Art Dealer

By TACP Staff on July 04, 2021

Art dealers are professionals who have acquired and developed business acuity as well as knowledge regarding pieces of art, artistry and the process of working with the artist talent and the purchasing client. Some own their own galleries in which they display artwork; others may choose to work independently or on the behalf of a company or corporation. Art dealers must be both sensitive to and aware of artistic value and trends; as well as being savvy participants in the buying and selling aspects of the business.

What Is an Art Dealer?

For many of us, art is a big part of our lives – even if we might not realize it. Nearly everywhere we look, we’re greeted with some type of artwork, from the logos on our t-shirts to the prints on our living room walls to the more extensive art displays in our local art galleries.

An art dealer is a professional in the art world that is responsible for buying and selling pieces of artwork, like paintings and sculptures. Of course, there is typically more to the profession than that. Art dealers must be able to choose pieces that may be popular with the general public or pieces that a certain client may like. In short, they typically need to find pieces of art that are almost sure to sell in order to make a profit, not just pieces of art they enjoy themselves.

Successful art dealers often share a few very similar characteristics. Most importantly, art dealers must have a true passion for and knowledge of fine art, art history, current art trends, and the entire art world in general. They should also have excellent communication skills and be very outgoing, which will help them establish a large network of other art professionals. Business skills are equally important, and these professionals should be able to get the best prices on pieces of art and keep track of their transactions.

Typical Work Environment

As mentioned above, an art dealer buys and sells art. A few art dealers may deal in an eclectic mix of art, buying and selling pieces of all different styles, eras, and artists. Most art dealers, however, typically specialize in a certain type of art. Usually, they will buy and sell art created by one particular artist, from one particular era, or of one particular style.

An art dealer career generally involves a good deal of networking. These professionals should be able to find and keep in contact with several different clients, art collectors, gallery owners, and auction house managers. They should also be able to remember what each client and collector likes and is looking for, as well as where he can get certain types of art.

Find pieces of art work is often one of the most difficult, yet exciting, parts of an art dealer career. An art dealer will almost always have his eye out for pieces of art that he knows he can get a good deal on and sell for a profit.

When searching for the perfect piece of art, these professionals will often go to the ends of the earth – literally. An art dealer career often involves a great deal of travel, and these professionals will travel to different cities and countries. Sometimes, an art dealer will find artistic treasures tucked away in the most unlikely places, like flea markets, street corners, or backwoods towns.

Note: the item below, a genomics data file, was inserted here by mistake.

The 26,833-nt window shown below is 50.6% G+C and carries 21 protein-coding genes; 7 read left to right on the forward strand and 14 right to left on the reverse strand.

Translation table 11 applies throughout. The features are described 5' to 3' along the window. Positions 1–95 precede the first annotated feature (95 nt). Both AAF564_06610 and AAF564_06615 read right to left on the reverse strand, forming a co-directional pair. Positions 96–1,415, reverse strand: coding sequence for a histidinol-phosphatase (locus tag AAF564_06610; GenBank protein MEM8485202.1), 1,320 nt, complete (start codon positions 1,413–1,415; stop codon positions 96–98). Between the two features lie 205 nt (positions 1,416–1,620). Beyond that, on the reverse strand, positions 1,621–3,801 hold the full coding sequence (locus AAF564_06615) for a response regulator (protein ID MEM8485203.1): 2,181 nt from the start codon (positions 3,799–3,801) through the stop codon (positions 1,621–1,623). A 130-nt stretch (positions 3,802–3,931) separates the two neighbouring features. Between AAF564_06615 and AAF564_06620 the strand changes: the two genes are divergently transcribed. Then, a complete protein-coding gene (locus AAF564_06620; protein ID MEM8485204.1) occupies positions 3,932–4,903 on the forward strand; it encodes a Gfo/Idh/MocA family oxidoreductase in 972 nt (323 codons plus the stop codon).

Art dealers will also usually have more convenient methods of securing pieces of art. For instance, they may have a certain artist or group of artists at his disposal. These professionals will also often visit art galleries and auction houses to buy art as well.

The art world can be fickle, however, and keeping up with current art trends is extremely important. In general, an art dealer must be able to sell pieces of art for more than they bought them for, if he is to make a profit.

Learn More: How to Become an Art Dealer

Art Dealer Education Requirements

Individuals interested in pursuing art dealer careers should be educated well in art. Completing a bachelor’s degree program in fine art or art history is usually the recommended start for an art career of this type. Some aspiring art dealers may even choose to take courses in or concentrate on a specific art period, art style, or artist during this time.

Although a bachelor’s degree may be enough to secure an entry-level position in an auction house or gallery, most individuals pursuing art dealer careers will also go on to earn graduate degrees in their chosen specialties. These advanced degrees enable them to become experts in their chosen specialties and gain a number of contacts that will later be useful in their careers.

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Art Dealer Salary & Job Outlook

The average salary of an art dealer can be very difficult to determine, particularly because the art world can be very fickle. In fact, because the market often experiences severe ups and downs, art dealers almost never earn a steady income. Some months, they may make a great deal of money. During other months, however, they may make next to nothing. Usually, an art dealer’s income is determined by the economy, and they will be able to make more during better financial times when more people have more money to spend on luxuries like art.

Many art dealers start their careers by working in art galleries, art auction houses, and museums. This enables them to get valuable experience in the world of buying and selling art, and they are usually able to start their networks of other art professionals and enthusiasts.

Eventually, many art dealers will start their own businesses. They may sell art from office space or their homes, or they might take a giant leap and open their own art galleries or auction houses. The Bureau of Labor Statistics does not keep track of art dealer salaries, but they do keep track of the salaries of similar professionals. Museum curators and museum techs, for instance, had a median salary of $47,360 in 2017.

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